Professor Twyman's advice is generally good (and the Commandments are still the answer. La meme chose, etc.) He should realize, however, that most Americans want to consider blacks with the same lens as they consider whites; we're all human. How one acts determines the rest. Unfortunately, college "ethnic studies" have changed the playing field, with young blacks often lapsing into victim lingo not known in the '30s. Whether this can be simplified as mere "introspection" is extremely doubtful, but one answer would be to end such "studies"! Despite solipsistic "ethnic studies," "assimilation" remains the goal for all races in America, "minority" or not. But not under the rule of hypocrisy and its Procrustean bed of "non-discrimination."
Professor Twyman's distaste for black "introversion" and "the relationship gap" in worship, culture, personality, etc., is especially noticeable in its omission of "ethnic studies," lofty '60s oratory on "content of character," shotgun statutes banning "hate" and "discrimination" as possible causes along with racial prejudice, etc. (In some ways, ironically, his essay is quite discriminating as to race.) As Professor Wm. B. Allen has put it, perhaps blacks should have been allowed to "carve out their own destinies" without meddling by the state, which they were doing before 1964 with considerable organic progress.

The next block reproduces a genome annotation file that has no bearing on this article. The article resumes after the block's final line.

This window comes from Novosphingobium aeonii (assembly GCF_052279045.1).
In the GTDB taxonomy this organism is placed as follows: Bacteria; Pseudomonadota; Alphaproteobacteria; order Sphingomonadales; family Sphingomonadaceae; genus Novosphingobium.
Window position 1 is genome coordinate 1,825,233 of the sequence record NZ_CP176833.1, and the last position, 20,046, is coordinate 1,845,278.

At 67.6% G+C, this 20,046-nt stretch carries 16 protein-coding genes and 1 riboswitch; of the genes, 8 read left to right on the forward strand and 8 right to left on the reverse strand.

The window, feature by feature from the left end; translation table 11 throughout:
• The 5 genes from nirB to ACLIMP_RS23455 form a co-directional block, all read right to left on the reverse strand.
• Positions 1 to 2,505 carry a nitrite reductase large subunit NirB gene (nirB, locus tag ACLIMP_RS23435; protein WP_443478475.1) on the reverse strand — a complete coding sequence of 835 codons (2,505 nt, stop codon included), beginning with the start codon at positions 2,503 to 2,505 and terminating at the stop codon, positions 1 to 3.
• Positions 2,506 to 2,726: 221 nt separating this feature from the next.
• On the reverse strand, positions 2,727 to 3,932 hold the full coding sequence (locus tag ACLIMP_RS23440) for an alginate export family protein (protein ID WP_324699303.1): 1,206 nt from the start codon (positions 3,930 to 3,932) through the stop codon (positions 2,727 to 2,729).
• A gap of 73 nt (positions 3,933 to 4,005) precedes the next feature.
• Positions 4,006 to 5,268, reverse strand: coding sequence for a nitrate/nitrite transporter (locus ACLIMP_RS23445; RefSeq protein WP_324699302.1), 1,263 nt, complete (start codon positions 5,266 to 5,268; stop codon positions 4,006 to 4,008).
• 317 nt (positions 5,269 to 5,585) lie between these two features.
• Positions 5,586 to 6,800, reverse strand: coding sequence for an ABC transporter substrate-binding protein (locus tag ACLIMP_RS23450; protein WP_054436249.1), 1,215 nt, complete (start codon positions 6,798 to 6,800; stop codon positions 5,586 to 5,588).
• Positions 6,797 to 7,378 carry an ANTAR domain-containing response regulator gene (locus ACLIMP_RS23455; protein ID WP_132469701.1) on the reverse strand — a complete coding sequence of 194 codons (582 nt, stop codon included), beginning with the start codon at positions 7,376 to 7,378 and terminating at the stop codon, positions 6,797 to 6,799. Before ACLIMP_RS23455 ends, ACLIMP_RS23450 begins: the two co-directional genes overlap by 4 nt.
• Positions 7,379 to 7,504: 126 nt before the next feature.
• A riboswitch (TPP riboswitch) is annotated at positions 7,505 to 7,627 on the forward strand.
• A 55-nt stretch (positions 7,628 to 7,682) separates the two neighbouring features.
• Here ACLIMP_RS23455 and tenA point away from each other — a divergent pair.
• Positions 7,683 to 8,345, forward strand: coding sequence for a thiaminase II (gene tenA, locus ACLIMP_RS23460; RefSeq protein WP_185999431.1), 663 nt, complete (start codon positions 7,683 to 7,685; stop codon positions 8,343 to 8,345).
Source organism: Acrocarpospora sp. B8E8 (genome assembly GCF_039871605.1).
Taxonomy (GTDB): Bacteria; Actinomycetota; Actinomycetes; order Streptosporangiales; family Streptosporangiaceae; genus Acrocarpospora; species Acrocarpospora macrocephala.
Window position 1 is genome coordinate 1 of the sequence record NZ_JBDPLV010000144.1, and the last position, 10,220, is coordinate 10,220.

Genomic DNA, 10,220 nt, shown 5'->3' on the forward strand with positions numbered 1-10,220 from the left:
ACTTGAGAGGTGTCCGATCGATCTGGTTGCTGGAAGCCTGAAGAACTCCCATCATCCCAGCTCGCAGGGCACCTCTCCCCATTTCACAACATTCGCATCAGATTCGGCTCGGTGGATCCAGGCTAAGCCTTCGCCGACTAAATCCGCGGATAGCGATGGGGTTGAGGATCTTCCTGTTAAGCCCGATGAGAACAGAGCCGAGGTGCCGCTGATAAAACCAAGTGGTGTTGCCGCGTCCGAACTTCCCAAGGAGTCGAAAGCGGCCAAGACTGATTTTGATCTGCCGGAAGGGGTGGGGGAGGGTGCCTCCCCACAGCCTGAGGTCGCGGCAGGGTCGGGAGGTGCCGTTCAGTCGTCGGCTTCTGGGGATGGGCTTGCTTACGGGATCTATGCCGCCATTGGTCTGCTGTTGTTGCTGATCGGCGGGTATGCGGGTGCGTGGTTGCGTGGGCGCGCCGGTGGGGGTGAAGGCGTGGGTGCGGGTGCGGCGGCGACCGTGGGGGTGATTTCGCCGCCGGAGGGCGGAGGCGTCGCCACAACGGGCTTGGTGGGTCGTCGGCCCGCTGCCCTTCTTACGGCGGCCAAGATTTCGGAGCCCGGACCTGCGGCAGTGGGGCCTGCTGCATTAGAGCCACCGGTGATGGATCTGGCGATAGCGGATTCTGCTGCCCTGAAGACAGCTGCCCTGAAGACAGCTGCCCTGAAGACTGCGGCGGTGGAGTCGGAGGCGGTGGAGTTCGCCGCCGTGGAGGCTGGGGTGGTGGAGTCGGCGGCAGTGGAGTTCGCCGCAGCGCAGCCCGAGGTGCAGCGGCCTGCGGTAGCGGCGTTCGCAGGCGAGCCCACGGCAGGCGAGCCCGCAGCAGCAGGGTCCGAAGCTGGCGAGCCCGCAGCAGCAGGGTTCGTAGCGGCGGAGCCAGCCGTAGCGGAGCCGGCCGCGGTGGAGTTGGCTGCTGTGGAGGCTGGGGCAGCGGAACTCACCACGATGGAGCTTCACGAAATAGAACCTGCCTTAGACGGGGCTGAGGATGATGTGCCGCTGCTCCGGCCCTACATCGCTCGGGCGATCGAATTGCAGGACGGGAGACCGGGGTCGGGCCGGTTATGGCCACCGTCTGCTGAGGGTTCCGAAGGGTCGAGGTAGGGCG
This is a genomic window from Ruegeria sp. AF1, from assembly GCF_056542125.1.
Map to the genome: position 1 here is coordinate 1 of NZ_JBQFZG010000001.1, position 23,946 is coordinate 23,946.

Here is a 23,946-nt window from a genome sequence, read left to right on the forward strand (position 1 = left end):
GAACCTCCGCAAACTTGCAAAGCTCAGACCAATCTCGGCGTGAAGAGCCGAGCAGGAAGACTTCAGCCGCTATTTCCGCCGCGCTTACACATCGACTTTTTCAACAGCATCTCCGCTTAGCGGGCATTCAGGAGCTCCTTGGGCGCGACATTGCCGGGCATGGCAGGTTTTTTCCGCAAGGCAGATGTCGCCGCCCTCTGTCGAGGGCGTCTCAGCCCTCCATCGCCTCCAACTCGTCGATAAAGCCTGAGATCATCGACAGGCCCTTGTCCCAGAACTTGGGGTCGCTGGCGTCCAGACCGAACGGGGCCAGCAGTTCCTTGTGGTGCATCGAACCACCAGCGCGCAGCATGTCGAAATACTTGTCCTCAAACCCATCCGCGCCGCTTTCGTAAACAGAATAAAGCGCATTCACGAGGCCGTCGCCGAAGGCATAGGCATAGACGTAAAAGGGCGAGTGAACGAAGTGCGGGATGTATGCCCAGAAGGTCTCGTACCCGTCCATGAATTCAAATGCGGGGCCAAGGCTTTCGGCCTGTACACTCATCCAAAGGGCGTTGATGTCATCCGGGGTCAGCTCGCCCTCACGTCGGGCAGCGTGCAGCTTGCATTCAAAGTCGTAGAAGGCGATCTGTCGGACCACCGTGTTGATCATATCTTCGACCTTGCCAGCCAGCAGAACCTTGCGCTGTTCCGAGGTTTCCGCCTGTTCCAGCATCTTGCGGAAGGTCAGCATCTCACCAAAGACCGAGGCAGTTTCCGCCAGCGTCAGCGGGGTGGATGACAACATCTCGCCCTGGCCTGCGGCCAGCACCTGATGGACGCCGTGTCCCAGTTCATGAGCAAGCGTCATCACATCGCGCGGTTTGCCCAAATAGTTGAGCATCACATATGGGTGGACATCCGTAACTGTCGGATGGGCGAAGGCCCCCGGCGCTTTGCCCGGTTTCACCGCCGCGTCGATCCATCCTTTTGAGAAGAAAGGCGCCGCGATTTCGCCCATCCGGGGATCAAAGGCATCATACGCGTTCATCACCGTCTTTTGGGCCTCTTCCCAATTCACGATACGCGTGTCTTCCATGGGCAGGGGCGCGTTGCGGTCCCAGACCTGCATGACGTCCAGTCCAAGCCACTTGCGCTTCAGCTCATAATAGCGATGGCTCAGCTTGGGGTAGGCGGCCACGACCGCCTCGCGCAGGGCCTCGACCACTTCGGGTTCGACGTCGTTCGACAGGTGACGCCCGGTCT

--W. Edward Chynoweth
Winkfield F. Twyman Responds
I read Mr. Chynoweth's letter to the editor with great interest.
If I understand the thrust of Chynoweth's argument, brotherly love is the answer to the race problem. Love thy neighbor as one loves thy self.
Brotherly love has a surface appeal. Our love for God and God's love for us must be more powerful than human design. I accept Chynoweth's point. And yet some of the most Christian people in the Deep South have not accepted African-Americans into their segregated churches on an equal basis. Brotherly love would have prevented the rise of introspection. Unfortunately, the lack of brotherly love in the past created the place that we inhabit today,
Think of brotherly love as an aspiration. We can aspire to love our fellow man as a brother. But we fall short as demonstrated by the power of the human brain to stereotype. There is a marvelous book called A Mind of Its Own. How Your Brain Distorts and Deceives where the author, Cordelia Fine, shows us that the brain is hard-wired to typecast others. After reviewing experiments and studies on stereotypes, Fine concluded that: